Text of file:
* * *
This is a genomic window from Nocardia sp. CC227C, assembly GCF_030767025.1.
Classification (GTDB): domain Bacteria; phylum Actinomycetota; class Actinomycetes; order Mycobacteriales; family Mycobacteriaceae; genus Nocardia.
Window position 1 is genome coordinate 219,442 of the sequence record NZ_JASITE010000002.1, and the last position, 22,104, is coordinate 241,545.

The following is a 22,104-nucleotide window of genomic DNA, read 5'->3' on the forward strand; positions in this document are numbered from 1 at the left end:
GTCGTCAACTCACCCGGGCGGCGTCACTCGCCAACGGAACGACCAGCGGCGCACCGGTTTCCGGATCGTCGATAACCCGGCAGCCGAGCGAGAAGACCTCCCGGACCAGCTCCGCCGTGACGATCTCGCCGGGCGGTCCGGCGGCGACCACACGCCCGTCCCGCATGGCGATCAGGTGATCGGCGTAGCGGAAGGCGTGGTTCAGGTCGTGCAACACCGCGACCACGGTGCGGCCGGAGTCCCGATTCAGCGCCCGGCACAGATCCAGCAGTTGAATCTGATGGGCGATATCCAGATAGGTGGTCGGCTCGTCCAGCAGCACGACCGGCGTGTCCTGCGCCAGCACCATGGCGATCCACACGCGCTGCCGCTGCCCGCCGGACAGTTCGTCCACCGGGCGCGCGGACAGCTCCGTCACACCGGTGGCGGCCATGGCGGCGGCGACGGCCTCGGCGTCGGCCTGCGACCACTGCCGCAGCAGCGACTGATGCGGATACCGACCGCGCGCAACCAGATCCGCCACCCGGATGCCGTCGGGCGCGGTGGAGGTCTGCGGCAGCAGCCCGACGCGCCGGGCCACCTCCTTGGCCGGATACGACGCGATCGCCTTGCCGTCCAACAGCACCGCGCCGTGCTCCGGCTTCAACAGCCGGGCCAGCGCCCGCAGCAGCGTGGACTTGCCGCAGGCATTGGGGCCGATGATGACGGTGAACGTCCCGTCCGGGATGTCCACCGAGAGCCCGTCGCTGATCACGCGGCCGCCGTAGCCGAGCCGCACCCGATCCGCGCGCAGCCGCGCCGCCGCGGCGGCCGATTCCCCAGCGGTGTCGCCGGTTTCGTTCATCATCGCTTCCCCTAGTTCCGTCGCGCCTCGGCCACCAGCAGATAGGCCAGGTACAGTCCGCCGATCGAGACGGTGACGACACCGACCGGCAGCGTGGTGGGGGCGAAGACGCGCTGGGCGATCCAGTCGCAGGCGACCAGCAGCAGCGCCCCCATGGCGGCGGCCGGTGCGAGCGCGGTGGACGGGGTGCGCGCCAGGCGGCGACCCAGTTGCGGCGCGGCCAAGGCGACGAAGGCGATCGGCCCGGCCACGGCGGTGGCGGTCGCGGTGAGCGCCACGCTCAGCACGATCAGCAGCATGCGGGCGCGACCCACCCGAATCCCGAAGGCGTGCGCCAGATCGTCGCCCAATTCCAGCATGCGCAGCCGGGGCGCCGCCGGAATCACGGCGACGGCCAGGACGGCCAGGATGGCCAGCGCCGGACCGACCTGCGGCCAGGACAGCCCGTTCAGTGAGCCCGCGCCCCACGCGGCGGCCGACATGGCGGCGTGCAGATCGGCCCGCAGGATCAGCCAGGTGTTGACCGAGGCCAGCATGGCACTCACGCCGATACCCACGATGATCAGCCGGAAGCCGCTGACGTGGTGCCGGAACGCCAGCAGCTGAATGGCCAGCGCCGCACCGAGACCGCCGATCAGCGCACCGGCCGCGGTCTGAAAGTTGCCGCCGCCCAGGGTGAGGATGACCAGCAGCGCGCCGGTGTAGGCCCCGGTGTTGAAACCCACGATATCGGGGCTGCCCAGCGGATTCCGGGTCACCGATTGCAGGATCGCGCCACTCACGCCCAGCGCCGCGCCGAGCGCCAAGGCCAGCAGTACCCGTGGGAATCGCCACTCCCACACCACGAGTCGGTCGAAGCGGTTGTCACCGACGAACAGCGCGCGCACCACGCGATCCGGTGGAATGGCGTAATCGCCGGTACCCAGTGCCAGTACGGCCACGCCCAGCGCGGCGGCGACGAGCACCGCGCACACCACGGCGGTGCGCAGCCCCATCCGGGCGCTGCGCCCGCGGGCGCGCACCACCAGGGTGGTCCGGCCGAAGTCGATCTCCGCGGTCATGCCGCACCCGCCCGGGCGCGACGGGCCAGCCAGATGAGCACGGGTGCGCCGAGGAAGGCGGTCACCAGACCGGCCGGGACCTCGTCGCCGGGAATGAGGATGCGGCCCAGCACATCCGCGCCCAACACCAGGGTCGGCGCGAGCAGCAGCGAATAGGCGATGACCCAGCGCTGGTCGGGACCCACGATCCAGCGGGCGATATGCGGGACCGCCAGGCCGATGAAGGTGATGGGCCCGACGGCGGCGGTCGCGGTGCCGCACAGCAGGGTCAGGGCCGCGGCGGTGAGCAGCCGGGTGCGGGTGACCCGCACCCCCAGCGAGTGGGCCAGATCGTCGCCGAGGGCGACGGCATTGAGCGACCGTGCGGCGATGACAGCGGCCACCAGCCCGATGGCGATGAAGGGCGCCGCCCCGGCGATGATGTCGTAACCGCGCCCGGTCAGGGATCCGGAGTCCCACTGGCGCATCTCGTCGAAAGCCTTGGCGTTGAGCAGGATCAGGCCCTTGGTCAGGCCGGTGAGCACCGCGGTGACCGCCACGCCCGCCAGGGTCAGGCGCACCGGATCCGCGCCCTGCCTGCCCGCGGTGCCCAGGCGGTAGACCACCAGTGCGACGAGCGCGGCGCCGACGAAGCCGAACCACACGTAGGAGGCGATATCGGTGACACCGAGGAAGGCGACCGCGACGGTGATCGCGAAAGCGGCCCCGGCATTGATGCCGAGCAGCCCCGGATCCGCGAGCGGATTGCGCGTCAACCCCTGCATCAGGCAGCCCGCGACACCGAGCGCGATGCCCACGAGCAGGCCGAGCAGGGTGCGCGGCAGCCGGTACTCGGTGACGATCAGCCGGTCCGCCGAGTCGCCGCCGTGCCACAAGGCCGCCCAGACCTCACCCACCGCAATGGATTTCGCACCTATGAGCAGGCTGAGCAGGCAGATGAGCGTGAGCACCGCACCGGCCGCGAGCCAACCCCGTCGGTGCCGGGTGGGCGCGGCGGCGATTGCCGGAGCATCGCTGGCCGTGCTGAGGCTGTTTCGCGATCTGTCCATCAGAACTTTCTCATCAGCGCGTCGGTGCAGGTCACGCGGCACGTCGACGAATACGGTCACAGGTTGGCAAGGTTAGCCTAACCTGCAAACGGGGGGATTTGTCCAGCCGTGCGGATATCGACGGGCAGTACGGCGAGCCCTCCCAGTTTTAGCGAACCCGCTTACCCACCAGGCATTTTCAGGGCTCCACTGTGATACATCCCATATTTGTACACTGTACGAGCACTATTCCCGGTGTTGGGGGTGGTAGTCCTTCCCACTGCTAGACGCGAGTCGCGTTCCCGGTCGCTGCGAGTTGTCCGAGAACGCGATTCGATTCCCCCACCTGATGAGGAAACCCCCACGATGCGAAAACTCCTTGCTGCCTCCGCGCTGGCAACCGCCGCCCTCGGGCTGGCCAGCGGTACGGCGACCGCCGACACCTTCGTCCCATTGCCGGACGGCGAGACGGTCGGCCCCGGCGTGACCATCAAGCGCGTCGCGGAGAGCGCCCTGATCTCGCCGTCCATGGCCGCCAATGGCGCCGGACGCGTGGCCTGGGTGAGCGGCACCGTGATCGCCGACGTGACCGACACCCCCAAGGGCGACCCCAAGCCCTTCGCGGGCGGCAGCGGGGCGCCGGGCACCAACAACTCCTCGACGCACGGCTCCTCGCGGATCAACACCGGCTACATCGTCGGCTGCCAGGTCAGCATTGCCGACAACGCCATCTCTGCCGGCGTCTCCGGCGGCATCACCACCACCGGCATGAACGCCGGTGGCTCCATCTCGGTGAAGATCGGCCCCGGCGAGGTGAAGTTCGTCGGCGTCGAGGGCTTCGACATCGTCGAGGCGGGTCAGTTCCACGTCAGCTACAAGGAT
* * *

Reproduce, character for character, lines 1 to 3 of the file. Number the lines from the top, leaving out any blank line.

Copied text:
This is a genomic window from Nocardia sp. CC227C, assembly GCF_030767025.1.
Classification (GTDB): domain Bacteria; phylum Actinomycetota; class Actinomycetes; order Mycobacteriales; family Mycobacteriaceae; genus Nocardia.
Window position 1 is genome coordinate 219,442 of the sequence record NZ_JASITE010000002.1, and the last position, 22,104, is coordinate 241,545.